Be sure to check out Reeds and / or the appropriate pilots for more detailed information and alternates, this is just an overview of likely candidates, but I have been to all of them.
To see all visits to each anchorage check out the "Labels" the panel to the right.
Updated to include Harbours and Marinas also some info on fuel & gas availability, I would not have checked at many locations. Also some info on phone services.
Is useful leaving to or arriving from the east in light westerly winds but can be exposed to surge, make sure you are in the right place and remember that the conveniently situated Bembridge lifeboat is forever rescuing yachts and motor boats from Bembridge ledge and adjacent areas. Many will prefer to use one of the three marinas just inside Portsmouth Harbour.
See above re rules to enter. Tides run very strongly past Fort Blockhouse and standing waves and rough water can occur from there too the Swashway or beyond especially wind against the ebb. Take care to check the depth and the small boat channel rules if using the Inner Swashway. Look out for ferries and hovercraft.
Hasler is the easiest and largest (I berthed there for 18 months before the cost drove me out), Gosport Marina (many years ago Camper and Nicholson's aka Camper's) is marginally more convenient for the town but a bit trickier to get into. Royal Clarence is small and I have not been in. Port Solent is quite a distance and requires locking through. All of the above have all normal facilities and places to eat.
There is a fuel berth at Gosport Marina but it is very exposed to wash from passing boats so care and a lot of fenders are needed. I haven't been there for a while but I suspect fuel will be expensive.
Is a very popular anchorage for lunch and can get very busy when the weather is good but it usually gets quieter overnight although jet skies can be an annoyance until dark. The anchorage is sheltered from winds with south in them and has good holding but is subject to wake from shipping and is quite shallow, especially at springs, its fairly flat but do a circuit of the swinging area and reduce to soundings. When arriving in the Solent overnight or late in the evening on an ebb tide I sometimes go here for a nights sleep before going onto my trot mooring on the Hamble which, single handed, I need to have slack-ish water on the flood. Vodafone and O2 signals OK.
Cowes and the Medina River
Several expensive marinas that get very crowded, I have not used any of them in donkeys years. The entrance is usually very busy with pleasure boats mixing it with ferries and dinghies. A bit further up look out for the chain ferry - if it is actually working.
Avoid Cowes Week and some other major events unless competing, years ago we rafted up c10 deep which was quite hairy, I don't think that is allowed these days.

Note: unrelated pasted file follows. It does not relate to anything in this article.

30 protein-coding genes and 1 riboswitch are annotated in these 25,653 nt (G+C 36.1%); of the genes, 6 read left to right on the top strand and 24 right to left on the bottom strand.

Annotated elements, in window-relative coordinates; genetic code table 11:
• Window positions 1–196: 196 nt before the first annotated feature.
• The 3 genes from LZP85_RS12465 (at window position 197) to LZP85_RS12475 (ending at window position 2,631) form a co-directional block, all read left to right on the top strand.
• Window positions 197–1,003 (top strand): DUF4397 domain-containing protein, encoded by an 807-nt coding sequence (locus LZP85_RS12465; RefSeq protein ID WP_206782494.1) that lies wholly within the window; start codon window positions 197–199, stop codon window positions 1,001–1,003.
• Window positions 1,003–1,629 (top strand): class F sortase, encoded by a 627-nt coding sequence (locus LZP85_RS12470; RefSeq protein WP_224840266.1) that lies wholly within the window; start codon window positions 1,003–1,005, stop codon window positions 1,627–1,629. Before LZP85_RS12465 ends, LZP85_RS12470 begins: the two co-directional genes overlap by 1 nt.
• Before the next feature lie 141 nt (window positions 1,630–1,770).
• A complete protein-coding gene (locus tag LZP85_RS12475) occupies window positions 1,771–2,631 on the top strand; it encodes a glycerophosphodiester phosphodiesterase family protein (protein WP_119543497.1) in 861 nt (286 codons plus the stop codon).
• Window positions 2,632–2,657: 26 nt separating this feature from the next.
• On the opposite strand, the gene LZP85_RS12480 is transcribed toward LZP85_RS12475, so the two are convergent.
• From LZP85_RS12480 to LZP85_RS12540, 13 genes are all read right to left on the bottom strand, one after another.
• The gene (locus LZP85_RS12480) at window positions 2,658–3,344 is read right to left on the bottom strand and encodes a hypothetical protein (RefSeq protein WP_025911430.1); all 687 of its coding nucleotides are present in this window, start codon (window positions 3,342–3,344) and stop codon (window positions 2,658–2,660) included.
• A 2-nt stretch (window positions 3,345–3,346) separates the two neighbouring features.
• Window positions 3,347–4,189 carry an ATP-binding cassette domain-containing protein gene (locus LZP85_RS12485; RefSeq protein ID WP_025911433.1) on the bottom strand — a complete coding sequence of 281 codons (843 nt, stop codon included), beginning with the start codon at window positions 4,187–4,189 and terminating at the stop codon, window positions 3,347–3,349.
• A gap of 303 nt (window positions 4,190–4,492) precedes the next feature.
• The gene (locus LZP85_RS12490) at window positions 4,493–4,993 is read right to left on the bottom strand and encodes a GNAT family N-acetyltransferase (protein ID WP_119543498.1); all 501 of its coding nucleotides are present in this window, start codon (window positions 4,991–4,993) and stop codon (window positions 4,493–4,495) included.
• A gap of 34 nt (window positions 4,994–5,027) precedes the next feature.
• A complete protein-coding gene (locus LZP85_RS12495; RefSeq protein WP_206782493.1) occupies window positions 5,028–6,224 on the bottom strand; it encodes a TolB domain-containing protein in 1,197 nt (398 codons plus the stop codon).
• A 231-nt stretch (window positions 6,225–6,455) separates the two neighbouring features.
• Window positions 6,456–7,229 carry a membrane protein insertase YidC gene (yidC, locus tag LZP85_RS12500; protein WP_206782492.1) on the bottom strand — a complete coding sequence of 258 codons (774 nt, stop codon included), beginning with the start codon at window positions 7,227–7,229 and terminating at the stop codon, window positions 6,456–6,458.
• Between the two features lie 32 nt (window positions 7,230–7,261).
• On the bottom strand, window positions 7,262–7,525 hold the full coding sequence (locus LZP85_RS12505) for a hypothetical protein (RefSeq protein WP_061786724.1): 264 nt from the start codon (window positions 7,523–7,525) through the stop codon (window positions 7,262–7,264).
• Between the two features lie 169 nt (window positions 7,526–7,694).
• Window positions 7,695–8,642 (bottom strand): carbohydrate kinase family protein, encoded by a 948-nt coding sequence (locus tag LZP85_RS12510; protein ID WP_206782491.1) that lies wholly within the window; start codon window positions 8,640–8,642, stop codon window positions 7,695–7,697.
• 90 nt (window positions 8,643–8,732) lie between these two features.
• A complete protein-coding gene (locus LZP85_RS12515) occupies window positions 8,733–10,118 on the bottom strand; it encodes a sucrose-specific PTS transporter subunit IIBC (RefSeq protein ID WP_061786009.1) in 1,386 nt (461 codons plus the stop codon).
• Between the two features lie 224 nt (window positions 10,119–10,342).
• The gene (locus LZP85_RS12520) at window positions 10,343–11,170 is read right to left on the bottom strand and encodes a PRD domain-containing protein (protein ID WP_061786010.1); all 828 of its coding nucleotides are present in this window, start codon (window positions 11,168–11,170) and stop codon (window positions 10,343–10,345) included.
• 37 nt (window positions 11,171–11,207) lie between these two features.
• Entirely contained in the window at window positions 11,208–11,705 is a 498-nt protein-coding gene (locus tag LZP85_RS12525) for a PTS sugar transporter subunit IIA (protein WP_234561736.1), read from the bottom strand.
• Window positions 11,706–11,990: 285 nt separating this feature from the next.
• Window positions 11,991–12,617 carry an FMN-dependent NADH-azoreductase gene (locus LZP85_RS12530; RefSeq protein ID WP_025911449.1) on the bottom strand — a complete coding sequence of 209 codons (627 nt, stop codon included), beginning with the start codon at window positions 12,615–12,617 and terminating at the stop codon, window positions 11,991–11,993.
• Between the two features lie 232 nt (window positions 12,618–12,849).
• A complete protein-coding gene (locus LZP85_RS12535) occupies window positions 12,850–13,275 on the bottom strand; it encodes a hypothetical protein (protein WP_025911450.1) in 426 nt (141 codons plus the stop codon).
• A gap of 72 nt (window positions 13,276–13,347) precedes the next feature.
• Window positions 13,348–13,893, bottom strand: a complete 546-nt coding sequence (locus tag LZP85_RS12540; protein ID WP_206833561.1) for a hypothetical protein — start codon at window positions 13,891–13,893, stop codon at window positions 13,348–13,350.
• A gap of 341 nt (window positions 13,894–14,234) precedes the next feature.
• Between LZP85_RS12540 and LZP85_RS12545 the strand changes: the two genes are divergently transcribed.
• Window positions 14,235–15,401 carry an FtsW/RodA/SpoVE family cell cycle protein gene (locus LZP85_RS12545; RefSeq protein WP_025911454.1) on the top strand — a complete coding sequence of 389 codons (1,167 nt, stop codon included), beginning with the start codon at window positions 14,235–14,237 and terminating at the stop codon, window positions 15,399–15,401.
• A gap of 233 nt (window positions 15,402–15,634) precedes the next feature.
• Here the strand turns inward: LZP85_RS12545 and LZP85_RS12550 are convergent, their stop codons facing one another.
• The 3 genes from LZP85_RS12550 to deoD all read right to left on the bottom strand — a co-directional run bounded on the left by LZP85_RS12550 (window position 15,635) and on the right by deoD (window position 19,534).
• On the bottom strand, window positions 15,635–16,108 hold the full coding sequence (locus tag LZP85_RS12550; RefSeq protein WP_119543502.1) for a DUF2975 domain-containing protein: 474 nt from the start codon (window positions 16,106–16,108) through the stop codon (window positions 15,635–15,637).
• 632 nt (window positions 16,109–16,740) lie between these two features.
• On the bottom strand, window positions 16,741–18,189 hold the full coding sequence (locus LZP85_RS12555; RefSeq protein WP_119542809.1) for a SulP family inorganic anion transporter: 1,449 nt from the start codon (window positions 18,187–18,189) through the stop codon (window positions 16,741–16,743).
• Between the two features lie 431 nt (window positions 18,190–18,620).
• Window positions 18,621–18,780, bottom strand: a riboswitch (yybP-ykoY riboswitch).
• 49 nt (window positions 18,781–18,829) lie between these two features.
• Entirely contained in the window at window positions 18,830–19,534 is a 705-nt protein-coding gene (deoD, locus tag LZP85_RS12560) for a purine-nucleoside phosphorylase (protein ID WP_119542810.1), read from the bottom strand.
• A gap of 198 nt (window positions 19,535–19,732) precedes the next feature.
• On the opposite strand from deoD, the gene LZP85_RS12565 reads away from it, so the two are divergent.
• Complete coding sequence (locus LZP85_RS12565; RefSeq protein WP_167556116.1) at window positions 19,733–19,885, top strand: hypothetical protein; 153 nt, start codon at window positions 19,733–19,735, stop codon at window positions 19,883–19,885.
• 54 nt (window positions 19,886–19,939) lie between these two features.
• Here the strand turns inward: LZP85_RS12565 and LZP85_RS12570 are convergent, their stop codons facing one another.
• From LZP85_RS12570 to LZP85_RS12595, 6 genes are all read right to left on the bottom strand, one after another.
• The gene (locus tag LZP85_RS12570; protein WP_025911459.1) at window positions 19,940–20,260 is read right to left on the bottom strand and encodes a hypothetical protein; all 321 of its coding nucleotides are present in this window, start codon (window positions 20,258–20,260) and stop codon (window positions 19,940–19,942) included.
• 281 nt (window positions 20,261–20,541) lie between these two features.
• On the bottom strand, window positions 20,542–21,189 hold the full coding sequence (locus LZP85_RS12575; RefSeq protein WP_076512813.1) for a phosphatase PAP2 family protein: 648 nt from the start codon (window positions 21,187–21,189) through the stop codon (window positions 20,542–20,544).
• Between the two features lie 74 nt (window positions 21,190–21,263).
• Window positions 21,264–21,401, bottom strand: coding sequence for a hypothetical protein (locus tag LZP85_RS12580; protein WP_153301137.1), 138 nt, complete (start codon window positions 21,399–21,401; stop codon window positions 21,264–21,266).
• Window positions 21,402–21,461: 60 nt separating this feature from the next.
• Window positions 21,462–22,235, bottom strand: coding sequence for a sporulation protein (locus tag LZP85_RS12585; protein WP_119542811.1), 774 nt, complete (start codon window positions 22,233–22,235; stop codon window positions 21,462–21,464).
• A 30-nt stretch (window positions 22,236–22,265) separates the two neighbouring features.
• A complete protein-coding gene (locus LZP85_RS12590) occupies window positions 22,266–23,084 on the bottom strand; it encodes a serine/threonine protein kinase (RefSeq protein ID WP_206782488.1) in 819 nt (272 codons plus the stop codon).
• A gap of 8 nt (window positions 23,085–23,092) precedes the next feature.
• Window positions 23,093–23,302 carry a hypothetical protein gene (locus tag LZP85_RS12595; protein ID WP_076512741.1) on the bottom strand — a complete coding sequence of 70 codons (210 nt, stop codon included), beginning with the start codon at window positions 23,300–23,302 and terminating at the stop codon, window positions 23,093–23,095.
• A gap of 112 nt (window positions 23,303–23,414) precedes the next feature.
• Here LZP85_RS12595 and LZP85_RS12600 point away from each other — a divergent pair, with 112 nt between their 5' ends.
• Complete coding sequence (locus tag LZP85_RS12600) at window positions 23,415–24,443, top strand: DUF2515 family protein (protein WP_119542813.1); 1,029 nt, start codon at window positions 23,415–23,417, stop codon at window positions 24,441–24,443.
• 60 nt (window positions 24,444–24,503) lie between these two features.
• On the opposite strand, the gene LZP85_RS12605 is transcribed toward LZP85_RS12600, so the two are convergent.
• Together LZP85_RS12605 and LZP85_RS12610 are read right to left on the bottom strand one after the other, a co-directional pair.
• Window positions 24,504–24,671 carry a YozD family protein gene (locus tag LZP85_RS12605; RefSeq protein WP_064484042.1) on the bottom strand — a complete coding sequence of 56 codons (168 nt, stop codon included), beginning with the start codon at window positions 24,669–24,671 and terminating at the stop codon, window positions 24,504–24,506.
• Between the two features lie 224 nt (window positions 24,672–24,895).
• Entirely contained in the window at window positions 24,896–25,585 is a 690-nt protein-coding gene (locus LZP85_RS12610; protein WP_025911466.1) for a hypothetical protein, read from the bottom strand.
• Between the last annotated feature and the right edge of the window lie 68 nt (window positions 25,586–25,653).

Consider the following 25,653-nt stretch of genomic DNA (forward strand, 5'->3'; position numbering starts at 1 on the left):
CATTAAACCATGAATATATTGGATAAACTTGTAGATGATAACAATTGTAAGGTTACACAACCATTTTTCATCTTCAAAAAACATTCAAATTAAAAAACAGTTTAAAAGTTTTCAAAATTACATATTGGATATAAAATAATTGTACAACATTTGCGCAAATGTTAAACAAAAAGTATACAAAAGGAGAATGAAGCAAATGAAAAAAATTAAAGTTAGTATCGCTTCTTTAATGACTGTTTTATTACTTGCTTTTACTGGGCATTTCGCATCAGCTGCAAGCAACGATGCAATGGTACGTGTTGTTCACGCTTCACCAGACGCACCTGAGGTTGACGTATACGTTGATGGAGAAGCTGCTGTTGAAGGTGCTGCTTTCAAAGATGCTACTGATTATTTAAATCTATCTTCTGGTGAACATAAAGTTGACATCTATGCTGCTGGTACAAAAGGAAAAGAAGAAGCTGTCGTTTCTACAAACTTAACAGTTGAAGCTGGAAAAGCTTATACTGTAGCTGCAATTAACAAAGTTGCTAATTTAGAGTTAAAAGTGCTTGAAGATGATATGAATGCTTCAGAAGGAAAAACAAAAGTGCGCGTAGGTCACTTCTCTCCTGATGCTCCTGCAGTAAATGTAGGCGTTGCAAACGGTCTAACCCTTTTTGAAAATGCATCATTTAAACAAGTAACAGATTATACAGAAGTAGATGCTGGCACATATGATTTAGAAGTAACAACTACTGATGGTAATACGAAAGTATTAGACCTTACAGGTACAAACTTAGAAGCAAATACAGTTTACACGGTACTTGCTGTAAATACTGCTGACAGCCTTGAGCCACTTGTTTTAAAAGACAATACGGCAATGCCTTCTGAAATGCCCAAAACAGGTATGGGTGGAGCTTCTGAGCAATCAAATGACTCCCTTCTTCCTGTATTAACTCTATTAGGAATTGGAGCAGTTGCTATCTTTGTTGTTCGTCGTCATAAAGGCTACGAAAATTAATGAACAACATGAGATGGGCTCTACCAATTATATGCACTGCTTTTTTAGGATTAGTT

The Folly Inn manages a couple of long mid river pontoons (and a water taxi) a couple of miles up river, it gets very busy at times so you could be rafted up, but is a pleasant spot often used for sailing club rallies. Ring ahead! Visited in 2022.
Hamble can get very busy, there are about 3,200 boats moored on the river and sometimes is seems that a good proportion want to leave or arrive at the same time and then show how fast their motor boats will go (the majority stopped are motor boats, I suspect big ones), the latest (2023) Harbour Masters safety newsletter might be worth a read on this and other points to consider (opens in a new window).
No anchoring allowed. The Harbour master (Ch 68) has a limited number of berths but often you will need to find a place at one of the larger marina's, Hamble Point and Port Hamble are within a mile of the entrance, Mercury and Universal are a couple of miles and Swanwick (ex Moodies) and Deacon's are about three miles.
Deacon's used to be a traditional yard with a small marina but is now becoming rather homogenised, they do have a few visitors berths but I would avoid, they are cross tide and you might not get off on the flood or on during the ebb whilst the finger berths are quite tight and not accessible by most sailing boats for extended periods due to the very strong tides, one reason I left some months after acquiring Sancerre, although I do haul out there as the have a big chandlery and most boat services.
Fuel is available at Port Hamble and and Swanwick. The last time I checked red diesel at Port Hamble was more expensive than white diesel from Tesco's so I fuel by porterage which is less hassle if arriving by car but not practical if visiting by boat.
The tide runs strongly, many boats will make very limited progress against the Spring ebb when standing waves will occur in places, including by my mooring - but it does not last for as long as you might think. TV and speed cameras operate on the river.
|A spring tide on the Hamble, this is from the Admiralty's "Total|
Tide", some apps will not show the subtilties of the new flood
stand and the high water stand which sometimes has a distinct
incoming second tide rather than a stand.
Take care on dark nights, the channel has lit buoys and piles but the channel (between moored boats) is narrow and in places, particularly on the eastern bank between Hamble Point Quay and the RSYC pontoons, boats on trot moorings may be on the channel side of the direct line between lights, also marinas have the ends of all pontoons lit, 2 vertical red or green; it can be difficult to see which mark is nearest.